I remember adding this to my queue shortly after Paul Newman passed away. In retrospect I think it was a wise decision. He never looked so good, both physically and mentally, on screen.
I have a soft spot in my heart for Westerns. And while “Hud” may not be a Western in the conventional sense, because there isn’t really a band of stereotypically savage Indians to chase or a government plot threatening to develop precious land, Hud definitely fits every characteristic of a tragic hero. And for the first time, I actually despised his character. Sure, he was a mysterious, misunderstood loner, but he was also a huge asshole. Kind of like the experience of seeing James Dean’s character in “Giant” after knowing him only as the “Rebel Without A Cause.” But that’s the beauty of these men; not only were they (and that plural includes Brando, of course) anatomically perfect, they brought acting to a level unseen before their time and unmatched since.
In fact, every bit of acting in this film was praiseworthy. Westerns, or more generally “movies about cowboys,” have the unfortunate built-in characteristic of being somewhat alien to the American public. We can all agree that the “frontier” has been gone for over a century, and we started making movies just about a century ago, so the two realms never overlapped. Thus motion picture replicas represent an idealized dreamland of prairie, cattle and simplicity. It’s often hard to understand the motivations of the characters, even if we understand what they do given their circumstances, simply because we have no concept of that life. “The Searchers” may be the best example of America’s fascination with Western mystery; it’s impossible to know why John Wayne’s character acts the way he does, unless you take a film class, because aspects of culture die with its people. John Wayne, in all of his films, did what he did because he had to. And that’s where the line was drawn.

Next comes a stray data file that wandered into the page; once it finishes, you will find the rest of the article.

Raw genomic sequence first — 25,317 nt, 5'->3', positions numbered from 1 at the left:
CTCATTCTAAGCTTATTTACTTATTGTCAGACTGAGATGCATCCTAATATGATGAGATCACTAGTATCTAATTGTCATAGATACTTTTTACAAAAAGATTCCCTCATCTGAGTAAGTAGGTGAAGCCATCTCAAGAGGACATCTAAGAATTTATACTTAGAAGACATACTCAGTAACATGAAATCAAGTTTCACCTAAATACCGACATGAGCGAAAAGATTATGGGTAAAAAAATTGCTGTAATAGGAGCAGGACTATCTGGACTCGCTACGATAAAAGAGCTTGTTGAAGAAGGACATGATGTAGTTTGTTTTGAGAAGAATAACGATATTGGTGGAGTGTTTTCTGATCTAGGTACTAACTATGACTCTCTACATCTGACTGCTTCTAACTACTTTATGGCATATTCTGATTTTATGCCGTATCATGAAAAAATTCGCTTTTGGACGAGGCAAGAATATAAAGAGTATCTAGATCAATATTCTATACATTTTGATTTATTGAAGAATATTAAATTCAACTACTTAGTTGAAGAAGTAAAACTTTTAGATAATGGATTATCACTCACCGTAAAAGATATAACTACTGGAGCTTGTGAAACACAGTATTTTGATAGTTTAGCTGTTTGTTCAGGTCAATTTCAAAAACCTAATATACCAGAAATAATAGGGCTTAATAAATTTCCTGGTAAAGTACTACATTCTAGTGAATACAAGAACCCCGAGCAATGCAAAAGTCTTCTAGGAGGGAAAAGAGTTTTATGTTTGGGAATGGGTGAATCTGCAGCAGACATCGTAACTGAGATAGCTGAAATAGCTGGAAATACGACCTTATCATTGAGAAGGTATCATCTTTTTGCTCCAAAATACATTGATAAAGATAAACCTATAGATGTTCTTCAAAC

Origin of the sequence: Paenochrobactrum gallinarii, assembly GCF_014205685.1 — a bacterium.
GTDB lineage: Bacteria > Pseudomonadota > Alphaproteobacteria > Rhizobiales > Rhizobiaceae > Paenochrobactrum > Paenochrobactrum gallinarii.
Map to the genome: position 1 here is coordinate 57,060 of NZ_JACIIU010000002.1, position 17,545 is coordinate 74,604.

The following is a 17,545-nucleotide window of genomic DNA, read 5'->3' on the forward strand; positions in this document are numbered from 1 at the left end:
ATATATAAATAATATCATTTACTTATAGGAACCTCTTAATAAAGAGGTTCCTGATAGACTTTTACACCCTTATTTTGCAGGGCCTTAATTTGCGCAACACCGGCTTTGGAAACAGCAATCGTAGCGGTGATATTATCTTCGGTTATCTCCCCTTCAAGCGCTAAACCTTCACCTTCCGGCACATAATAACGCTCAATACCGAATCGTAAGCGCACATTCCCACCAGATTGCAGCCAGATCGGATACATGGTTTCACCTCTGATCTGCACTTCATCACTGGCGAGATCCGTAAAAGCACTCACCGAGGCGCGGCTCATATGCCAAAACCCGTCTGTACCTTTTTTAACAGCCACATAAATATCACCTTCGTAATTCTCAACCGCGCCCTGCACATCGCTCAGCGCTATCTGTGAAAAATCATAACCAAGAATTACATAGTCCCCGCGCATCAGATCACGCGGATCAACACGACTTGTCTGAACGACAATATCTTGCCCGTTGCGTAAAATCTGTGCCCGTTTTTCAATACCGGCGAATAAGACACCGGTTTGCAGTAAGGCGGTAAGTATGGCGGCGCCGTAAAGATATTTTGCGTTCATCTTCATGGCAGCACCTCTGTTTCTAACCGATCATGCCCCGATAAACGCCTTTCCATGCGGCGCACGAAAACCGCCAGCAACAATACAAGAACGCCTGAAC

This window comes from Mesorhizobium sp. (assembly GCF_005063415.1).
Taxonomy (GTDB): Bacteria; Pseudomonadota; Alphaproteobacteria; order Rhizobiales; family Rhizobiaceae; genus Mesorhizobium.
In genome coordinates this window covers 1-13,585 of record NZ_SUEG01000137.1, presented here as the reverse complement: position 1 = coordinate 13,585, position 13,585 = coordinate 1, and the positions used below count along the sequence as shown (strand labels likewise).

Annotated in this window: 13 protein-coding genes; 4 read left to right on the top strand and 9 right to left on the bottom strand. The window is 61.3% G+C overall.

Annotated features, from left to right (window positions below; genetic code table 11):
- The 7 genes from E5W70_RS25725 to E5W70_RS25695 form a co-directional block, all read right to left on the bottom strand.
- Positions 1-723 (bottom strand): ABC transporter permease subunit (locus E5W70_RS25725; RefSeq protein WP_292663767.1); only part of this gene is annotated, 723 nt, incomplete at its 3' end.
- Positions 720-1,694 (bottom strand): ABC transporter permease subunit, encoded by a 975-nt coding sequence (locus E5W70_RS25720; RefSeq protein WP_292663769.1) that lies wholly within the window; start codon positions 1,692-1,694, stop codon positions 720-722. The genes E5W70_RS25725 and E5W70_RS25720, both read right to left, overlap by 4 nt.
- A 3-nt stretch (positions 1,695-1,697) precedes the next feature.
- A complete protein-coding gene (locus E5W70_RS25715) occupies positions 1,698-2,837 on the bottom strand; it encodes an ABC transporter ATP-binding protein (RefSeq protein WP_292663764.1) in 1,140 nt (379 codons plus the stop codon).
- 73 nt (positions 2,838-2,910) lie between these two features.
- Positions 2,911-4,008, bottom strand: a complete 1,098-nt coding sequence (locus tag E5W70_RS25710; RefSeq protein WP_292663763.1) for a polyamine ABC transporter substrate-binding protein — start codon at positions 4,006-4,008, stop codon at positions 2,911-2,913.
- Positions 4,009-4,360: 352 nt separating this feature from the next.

But “Hud” is perhaps the clearest Western ever made. Everything is explained, but not in that hand-fed backstory kind of way. Although we’ll never experience life on a ranch, we’re able to understand each interaction between each character because of the brilliance of the acting. Jim and Pam, for example, may have taken a page out of the URST-book, written long before their time, perhaps in the era of the method actors. Paul Newman and Patricia Neal certainly established it here. (And on another note, I can’t wait to see him opposite Joanne Woodward. Real sparks.) Beyond the romance, though, the true genius is in the interaction between Hud and his father, Homer (Melvyn Douglas). It’s a feat to get the audience to hate a character played by someone beloved, only because the public sees the actor as a force beyond his work. But Douglas established Homer as a good father, undermined constantly by the wild recklessness of his charming, destructive son.
Moreover, it’s easy to lose track of characters in Westerns. Random children appear, various sheriffs step into town, and the whole thing becomes a hot mess of lost egos. But “Hud” kept to a manageable cast, instead choosing to nurture and grow each character every time they graced the screen. It’s a pity they don’t make movies like this anymore.